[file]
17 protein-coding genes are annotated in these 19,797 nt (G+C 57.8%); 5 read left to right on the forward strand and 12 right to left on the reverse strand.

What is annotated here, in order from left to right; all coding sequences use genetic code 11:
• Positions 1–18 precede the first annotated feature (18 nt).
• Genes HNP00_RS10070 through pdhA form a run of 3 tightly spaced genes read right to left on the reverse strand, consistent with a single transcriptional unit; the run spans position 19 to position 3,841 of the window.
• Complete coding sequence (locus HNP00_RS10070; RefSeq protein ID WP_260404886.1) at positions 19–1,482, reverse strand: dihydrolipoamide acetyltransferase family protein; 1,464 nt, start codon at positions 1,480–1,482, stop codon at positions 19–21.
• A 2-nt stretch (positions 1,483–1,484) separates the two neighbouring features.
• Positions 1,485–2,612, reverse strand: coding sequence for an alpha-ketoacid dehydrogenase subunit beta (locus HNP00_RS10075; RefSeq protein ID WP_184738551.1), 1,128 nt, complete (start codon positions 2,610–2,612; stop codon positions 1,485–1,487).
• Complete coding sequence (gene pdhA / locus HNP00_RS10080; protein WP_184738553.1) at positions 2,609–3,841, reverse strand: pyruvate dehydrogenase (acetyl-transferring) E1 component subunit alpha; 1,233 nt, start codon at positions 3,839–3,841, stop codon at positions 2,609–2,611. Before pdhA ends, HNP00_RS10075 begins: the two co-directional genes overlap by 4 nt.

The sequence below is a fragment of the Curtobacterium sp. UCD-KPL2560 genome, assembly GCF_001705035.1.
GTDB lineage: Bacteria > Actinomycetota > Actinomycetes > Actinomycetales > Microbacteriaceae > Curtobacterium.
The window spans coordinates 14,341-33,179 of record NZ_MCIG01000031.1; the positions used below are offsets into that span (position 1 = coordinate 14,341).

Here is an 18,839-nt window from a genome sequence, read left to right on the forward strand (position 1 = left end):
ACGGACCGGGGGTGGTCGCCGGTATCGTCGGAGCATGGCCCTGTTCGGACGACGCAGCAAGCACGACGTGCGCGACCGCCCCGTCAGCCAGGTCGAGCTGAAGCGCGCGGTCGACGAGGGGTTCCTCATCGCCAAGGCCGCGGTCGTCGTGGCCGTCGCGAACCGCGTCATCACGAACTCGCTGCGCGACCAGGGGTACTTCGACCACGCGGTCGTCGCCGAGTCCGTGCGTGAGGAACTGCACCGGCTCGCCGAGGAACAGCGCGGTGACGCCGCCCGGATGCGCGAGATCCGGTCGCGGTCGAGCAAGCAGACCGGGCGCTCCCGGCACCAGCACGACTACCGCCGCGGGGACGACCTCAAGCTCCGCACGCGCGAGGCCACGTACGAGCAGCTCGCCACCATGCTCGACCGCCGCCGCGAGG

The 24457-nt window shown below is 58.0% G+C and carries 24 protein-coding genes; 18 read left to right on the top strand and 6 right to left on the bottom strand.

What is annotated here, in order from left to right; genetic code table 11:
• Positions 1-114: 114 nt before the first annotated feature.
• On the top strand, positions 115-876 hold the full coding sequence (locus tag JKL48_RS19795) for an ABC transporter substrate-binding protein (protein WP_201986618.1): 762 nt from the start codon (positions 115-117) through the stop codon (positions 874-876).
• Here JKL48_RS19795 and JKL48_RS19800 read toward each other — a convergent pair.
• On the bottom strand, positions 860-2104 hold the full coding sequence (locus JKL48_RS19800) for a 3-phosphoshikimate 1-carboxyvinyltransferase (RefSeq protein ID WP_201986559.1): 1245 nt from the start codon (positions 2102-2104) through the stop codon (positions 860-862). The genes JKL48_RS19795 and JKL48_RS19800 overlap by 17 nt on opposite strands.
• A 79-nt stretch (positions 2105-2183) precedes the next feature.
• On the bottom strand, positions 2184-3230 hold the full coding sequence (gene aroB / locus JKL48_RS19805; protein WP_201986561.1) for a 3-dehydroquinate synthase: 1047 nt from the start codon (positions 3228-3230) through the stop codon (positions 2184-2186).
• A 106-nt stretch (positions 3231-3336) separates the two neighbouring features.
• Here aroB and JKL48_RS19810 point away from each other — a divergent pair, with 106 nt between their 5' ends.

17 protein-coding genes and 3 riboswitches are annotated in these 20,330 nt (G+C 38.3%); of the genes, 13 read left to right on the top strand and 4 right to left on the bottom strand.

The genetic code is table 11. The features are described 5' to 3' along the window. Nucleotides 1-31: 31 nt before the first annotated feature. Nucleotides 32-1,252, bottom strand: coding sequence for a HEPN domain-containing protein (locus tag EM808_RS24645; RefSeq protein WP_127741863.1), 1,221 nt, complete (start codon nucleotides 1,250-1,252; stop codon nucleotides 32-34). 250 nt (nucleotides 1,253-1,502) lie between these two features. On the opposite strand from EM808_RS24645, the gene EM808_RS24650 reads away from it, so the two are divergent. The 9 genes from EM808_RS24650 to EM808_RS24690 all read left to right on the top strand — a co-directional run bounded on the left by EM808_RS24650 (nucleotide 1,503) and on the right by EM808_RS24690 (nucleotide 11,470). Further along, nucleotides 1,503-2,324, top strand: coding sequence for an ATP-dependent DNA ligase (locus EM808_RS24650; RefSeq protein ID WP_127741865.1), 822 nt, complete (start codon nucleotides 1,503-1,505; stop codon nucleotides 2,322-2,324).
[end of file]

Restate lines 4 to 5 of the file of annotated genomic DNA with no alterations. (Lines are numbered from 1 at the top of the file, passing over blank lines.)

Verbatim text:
• Genes HNP00_RS10070 through pdhA form a run of 3 tightly spaced genes read right to left on the reverse strand, consistent with a single transcriptional unit; the run spans position 19 to position 3,841 of the window.
• Complete coding sequence (locus HNP00_RS10070; RefSeq protein ID WP_260404886.1) at positions 19–1,482, reverse strand: dihydrolipoamide acetyltransferase family protein; 1,464 nt, start codon at positions 1,480–1,482, stop codon at positions 19–21.